How Not to Lead: 5 Lessons from the Supercommittee

The U.S. Congress’s Joint Select Committee on Deficit Reduction — hereafter referred to as “the Super Committee” or “Supercommittee” — ended its “work” this week. It failed to come to an agreement on spending cuts and, as a result, sequestration will take place as of January, 2013.

Immediately upon hearing the Supercommittee’s announcement on Monday, world stock markets reacted as expected to the Supercommittee’s inability to agree. The Dow, for instance, fell 350 points not long after the announcement and ended that day down more than 250.

To me, the only surprise is that the markets reacted as if they didn’t know beforehand that this was a fait accompli. (Tell me – do Mr. Murdoch’s executives believe in Santa Claus, too?) If the twelve supercommittee members did absolutely nothing, budget cuts were still guaranteed to take effect. Furthermore, each member could claim good intentions while pointing the finger of blame at members who belonged to (what else?) the other party.

By not acting resolutely and forcefully and in a bipartisan manner, the Supercommittee showed that it, too, could be part of the problem. They showed us how not to lead in a crisis, a lesson something that those of us in business must take to heart. Among the supercommittee’s many shortcomings, what stands out in my mind are the:

  • Failure to take responsibility. The supercommittee was arguably rigged so its members weren’t required to take personal responsibility. That doesn’t absolve them from their moral and ethical responsibilities as members of Congress (e.g., to pay the debts of the U.S. Government). If yours is a sole proprietorship, you have no choice but to bear all the responsibilities. As your company grows, responsibilities have to be delegated and made clear. Invariably, some responsibilities are not assigned or made explicit — it’s a fact of life — but does someone’s omission ever absolve us from our responsibility to do what is good and just?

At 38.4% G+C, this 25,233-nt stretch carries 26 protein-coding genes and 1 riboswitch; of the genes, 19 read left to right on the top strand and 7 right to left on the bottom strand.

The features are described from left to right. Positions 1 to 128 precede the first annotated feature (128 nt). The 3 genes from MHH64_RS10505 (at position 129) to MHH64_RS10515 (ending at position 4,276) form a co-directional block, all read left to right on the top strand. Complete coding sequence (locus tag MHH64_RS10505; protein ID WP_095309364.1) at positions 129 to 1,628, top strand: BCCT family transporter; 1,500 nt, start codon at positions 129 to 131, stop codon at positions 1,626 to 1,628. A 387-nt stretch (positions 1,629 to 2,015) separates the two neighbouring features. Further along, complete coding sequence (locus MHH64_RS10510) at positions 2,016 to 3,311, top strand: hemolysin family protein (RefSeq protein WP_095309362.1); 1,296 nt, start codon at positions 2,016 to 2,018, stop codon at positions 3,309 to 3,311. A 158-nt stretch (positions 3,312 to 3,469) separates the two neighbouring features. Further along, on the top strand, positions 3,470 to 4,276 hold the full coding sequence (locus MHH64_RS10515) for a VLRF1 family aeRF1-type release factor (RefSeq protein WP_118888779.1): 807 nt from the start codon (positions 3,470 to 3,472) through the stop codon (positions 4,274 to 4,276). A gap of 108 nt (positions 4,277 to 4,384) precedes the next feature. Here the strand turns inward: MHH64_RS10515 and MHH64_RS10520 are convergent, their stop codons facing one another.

• Failure to cooperate. Supercommittee members came into the fray with their minds made up. It was never anyone’s intent to sway from the party line that “it’s not us – it’s them”. The prevailing mindset — not just in Congress but in business and other arenas — is confrontational, rather than cooperative. In order to cooperate, we have to give up the notion that there can only be one way (my way, not yours) and consider the greater good that unites us. It’s also called “alignment”. This directly leads us to the…

“Insanity is doing the same thing over and over and expecting a different result every time.”

  • Failure to consider alternatives. When there are conflicts of opinion within a group, it is not a given that one and only one must prevail. Opinions being what they are, all of them can be wrong. Are our opinions ever valid substitutes for the facts? We have to consider that, sometimes, the “facts” are simply our opinions and are not absolute knowledge. Closing one’s mind to other possibilities means assuming an enormous amount of risk (risking alienation of customers, stakeholders; risking missed opportunities; etc.). Is that a risk any of us wants — or can afford — to take?
  • Failure to put politics aside. Nothing ruins a government — or a business — faster or with more deadly certainty than politics. Conflicting interest groups (accounting, IT, and sales, for example) competing for power and leadership within a company is suicidal, yet we see this happening all the time. How is it that different parts of the same company — ostensibly working toward a common set of goals — ever compete for control and not see that they could not exist without the others? That brings us to the ultimate failure, and that is the…
  • Failure to lead. Everyone wants to be the leader because it pays well, not because they crave the responsibilities of leadership. Sound familiar? Not around your office, of course (no one wants to risk losing her job, after all), but maybe you’ve heard it about other companies. The single deadliest sin is the failure of our leaders, whether in government or business, to understand and accept the responsibilities of leadership.

If we lead our businesses like our politicians lead our countries, we are dooming ourselves to failure.


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Posted in Leadership, Policy development

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